Colby Hamilton, Writer, WNYC News
Colby Hamilton is a general assignment reporter. He originally joined WNYC as a political blogger. He's a proud graduate of the CUNY Graduate School of Journalism.
This morning the committee in charge of drawing political lines is meeting for the second-to-last time out in Nassau County. LATFOR’s Old Westbury meeting is giving the public another chance to influence the process. But there are major outstanding issues that will certainly be brought up, if not fully addressed:
As we’ve reported, the Senate Republicans are being accused of dragging their feet in complying with a law that would have tens of thousands of mostly upstate prisoners counted back in mostly downstate districts. Assembly Democrats say they’ve already done the math—all they need is the Senate to approve. And the committee’s Senate Republican co-chair Michael Nozzolio has said his side is reviewing. There’s a chance a major announcement on the issue could come today.
Cuomo’s veto threat
Yesterday the Governor made a number of statements regarding his veto threat. By the end it seemed (mostly) apparent that he remains committed to nixing whatever lines the legislators draw. But the Democratic Assembly co-chair John McEneny has told the governor he should see what the committee comes up with first. The problem, of course, is that there’s a zero-sum game being played with Senate Republicans—if they draw “nonpartisan” lines, most observers see a likely Democratic majority in 2013. There are certainly conversations happening behind the scene. To what degree the Governor is pressuring the Senate Republicans, with whom he has a good working relationship, is unknown. The actions and words of the committee members may give a clue.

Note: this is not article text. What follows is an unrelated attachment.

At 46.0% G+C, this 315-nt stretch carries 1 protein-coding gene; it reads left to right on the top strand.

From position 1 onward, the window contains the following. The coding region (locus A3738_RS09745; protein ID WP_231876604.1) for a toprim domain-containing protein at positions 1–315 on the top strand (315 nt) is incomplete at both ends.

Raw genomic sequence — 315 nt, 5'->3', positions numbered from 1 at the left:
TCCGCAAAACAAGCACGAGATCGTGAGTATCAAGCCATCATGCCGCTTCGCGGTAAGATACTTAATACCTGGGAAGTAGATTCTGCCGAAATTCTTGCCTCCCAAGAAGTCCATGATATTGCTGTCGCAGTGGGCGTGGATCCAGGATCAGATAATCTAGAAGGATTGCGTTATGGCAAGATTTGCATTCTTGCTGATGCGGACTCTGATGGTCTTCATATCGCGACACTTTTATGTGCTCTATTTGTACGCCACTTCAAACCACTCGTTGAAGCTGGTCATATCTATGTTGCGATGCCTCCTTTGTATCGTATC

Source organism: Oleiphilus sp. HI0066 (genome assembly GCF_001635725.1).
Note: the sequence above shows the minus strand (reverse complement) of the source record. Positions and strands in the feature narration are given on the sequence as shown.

Communities of interest
Maybe more than anywhere else in the state, Nassau County is a hotbed of discontent for district lines. The county’s Democratic Party won a huge court victory recently over Republican attempts at drawing them out of the majority. And a sitting lawsuit in Federal court over Voting Rights Act violations could, eventually, mean totally new lines. Civil rights and good government groups will make their final arguments before the committee draws linesin support of districts that take racial and ethnic communities more into account.
In all things redistricting, the key issue is time. With primary dates likely coming sooner, getting lines drawn and approved in time is on the minds of everyone involved. If the Governor remains committed to vetoing lines, the whole process will end up in court with even more uncertainty for, in the Governor’s words, “chaos” in the final product. The degree to which avoiding mayhem creeps into the committee members’ comments will be something to watch for.